Chapter I - The Last Three Great Wars of the Jews
The First War, a.d. 66-70 — Revolt of the Jews — The dangerous revolt was eventually crushed by Vespasian, and when he succeeded to the Empire his son Titus completed the conquest — Fate of the city of Jerusalem, a.d. 70 — Why was the Temple burned? — The recital of Sulpicius Severus gives the probable answer — The account in question was apparently quoted from a lost book of Tacitus — The Roman triumph of Titus — The memories of the conquered Jews on the Arch of Titus in the Forum — The great change in Judaism after a.d. 70, when the Temple and city were destroyed — The change was completed after the war of Hadrian in a.d. 134-5 (the third war) — Brief account of the second and third wars — The bitter persecution after the third war soon ceased, and the sad Jewish remnant was left virtually to itself

Chapter II - Rabbinism (a)
The conservation of the remnant of the Jews was owing to the development of Rabbinism — Rabbinism, however, existed before a.d. 70 — Traditional story of the rise of Rabbinism contained in the "Mishnah" treatise Pirke Aboth — Effect of the great catastrophe of a.d. 70 — Mosaism was destroyed, and was replaced by Rabbinism

Chapter III - Rabbinism (b)
Extraordinary group of eminent Rabbis who arose after the catastrophe of a.d. 70 — Their new conception of the future of Israel — The Torah (Law of Moses) and other writings of the Old Testament from the days of Ezra had been esteemed ever more and more highly — The "Halachah" or (Rules round the Torah) gradually multiplied — The elaboration of these "Halachah" and "Haggadah" (traditions) formed the "Mishnah" — this work roughly occupied the new Jewish schools during the whole of the second century — Explanation of term "Mishnah" — The next two or three centuries were occupied by the Rabbis in their schools of Palestine and Babylonia in a further commentary on the "Mishnah" — This second work of the Rabbis was termed the "Gemara"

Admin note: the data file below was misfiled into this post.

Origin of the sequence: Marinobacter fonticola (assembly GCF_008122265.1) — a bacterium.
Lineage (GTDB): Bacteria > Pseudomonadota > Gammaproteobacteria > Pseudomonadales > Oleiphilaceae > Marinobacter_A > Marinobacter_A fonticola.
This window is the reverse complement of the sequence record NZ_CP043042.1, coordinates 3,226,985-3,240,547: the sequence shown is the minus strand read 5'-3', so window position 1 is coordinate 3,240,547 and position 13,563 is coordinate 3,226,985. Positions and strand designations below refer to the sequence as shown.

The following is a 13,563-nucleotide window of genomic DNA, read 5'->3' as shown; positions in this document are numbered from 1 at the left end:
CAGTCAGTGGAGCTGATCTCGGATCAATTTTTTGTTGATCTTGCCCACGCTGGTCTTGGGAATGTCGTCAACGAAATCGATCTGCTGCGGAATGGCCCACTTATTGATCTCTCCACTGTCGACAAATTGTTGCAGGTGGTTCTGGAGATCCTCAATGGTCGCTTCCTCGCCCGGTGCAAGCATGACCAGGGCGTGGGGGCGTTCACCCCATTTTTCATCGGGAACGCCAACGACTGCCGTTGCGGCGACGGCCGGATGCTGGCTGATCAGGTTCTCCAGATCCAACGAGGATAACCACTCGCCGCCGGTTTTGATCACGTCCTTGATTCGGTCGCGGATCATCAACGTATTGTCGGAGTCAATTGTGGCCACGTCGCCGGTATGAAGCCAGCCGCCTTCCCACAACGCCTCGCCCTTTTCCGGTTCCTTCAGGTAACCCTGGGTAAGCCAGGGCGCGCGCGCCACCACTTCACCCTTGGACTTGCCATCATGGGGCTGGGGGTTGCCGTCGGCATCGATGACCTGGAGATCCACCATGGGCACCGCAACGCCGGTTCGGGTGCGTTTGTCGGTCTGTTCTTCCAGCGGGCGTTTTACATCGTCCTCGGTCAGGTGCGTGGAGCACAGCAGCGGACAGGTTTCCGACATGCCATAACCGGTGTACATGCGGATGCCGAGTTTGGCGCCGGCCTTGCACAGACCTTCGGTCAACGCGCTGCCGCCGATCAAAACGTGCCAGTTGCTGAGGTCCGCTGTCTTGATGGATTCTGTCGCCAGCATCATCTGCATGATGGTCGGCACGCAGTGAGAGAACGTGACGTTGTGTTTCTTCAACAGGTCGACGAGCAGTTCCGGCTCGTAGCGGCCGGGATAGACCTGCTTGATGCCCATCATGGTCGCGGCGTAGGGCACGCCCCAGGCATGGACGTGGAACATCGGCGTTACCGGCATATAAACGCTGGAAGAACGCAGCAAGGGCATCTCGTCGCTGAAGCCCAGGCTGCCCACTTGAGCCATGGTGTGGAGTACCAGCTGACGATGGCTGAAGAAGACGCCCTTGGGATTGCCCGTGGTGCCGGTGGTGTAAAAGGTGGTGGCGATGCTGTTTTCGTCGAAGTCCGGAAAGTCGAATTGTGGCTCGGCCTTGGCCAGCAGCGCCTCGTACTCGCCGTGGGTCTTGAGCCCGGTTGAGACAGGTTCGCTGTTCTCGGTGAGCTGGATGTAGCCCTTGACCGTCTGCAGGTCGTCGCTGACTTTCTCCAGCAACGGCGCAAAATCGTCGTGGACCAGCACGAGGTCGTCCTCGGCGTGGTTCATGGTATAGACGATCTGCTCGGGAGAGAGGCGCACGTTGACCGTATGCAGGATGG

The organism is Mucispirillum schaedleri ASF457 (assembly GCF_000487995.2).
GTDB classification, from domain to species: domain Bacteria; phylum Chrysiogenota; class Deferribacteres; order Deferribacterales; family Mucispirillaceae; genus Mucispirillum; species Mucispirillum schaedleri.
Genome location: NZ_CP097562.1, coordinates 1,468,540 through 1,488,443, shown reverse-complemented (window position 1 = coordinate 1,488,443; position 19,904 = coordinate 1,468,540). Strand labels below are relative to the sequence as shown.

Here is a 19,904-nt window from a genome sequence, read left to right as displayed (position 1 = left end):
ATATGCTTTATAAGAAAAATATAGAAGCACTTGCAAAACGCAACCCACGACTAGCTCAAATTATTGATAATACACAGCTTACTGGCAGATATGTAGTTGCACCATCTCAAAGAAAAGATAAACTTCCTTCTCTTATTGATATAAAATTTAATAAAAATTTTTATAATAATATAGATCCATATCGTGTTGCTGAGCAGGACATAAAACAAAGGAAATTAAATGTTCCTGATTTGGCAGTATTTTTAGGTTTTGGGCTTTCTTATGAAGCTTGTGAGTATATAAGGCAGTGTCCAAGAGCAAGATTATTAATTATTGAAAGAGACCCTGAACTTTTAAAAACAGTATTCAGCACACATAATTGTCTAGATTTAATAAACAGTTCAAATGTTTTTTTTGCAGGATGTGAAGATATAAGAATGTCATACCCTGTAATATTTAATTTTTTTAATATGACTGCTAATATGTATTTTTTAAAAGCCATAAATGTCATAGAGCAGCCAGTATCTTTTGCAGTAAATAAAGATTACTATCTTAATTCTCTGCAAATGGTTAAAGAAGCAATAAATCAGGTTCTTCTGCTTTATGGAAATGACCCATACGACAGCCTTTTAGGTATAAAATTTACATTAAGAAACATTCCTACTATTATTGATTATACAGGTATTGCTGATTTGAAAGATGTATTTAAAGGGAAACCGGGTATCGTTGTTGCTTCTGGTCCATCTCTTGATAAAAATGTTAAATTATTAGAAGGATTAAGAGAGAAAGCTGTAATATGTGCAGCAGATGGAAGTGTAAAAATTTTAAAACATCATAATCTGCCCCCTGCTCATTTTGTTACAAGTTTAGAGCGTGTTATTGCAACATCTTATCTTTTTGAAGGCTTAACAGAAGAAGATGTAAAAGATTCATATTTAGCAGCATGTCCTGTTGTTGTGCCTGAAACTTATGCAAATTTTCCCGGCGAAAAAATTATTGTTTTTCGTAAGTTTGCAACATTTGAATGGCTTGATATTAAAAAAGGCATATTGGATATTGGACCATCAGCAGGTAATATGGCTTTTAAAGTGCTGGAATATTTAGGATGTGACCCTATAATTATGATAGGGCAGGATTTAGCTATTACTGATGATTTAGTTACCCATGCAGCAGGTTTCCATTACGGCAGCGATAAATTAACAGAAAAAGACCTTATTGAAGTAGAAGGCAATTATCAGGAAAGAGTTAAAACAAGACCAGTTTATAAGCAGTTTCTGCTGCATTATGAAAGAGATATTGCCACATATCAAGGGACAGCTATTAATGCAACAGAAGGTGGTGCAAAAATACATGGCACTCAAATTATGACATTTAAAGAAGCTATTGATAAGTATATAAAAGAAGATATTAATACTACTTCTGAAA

Chapter IV - The Talmud
Portions of the "Talmud" had existed before a.d. 70 — probably some few of the "Halachah" and "Haggadah" even dating from the days of Moses — some from the times of the Judges, and others belonging to the schools of the Prophets — In the times of Ezra arose the strange and unique "Guild of Scribes," devoted to the study and interpretation of the sacred writings and the traditions which had gathered round them in past ages — R. Hillel a little before the Christian era began the task of arranging the results of the labours of the scribes — R. Akiba after a.d. 70 continued the work of arrangement, but was interrupted — His fame and story — R. Meir further worked at the same task, which was finally completed by R. Judah the Holy, who generally arranged the Mishnah in the form in which it has come down to us — This "Mishnah" served as the text for the great academies of Palestine and Babylonia to work on in the third and two following centuries — Their writings are known as the "Gemara" — The Mishnah and Gemara together form the Talmud — A picture of the great Rabbinic academies of Palestine and Babylonia — Their methods of study

Chapter V - How the Text of the Books of the Old Testament was Preserved
Description of the Massorah — The work of the Massorites in the preservation of the text of the sacred books — Present condition of the Massorah

Chapter VI - Concluding Memoranda
Inspiration of the Old Testament Scriptures, according to the Talmud account
The story of the Talmud through the ages
The Talmud and the New Testament
Influence of the Talmud on Judaism
Influence of the Talmud on Christianity

Chapter VII - (A) An Appendix on the "Haggadah"
"Haggadah" in the Talmud and in other ancient Rabbinical writings — Signification of the "Haggadah" — Its great importance — Its enduring popularity - Examples of "Haggadah" quoted from the Palestinian Targum on Deuteronomy

Chapter VIII - (B) On the "Halachah" and "Haggadah"
The general purport of the "Halachah" — Some illustrations — Further details connected with the "Haggadah" — It is not confined to the later Books of the Old Testament — The "Haggadah" also belongs to the Pentateuch — Examples of this quoted — Instances of the influence of "Haggadah" in the New Testament Books

Chapter IX
Women's Disabilities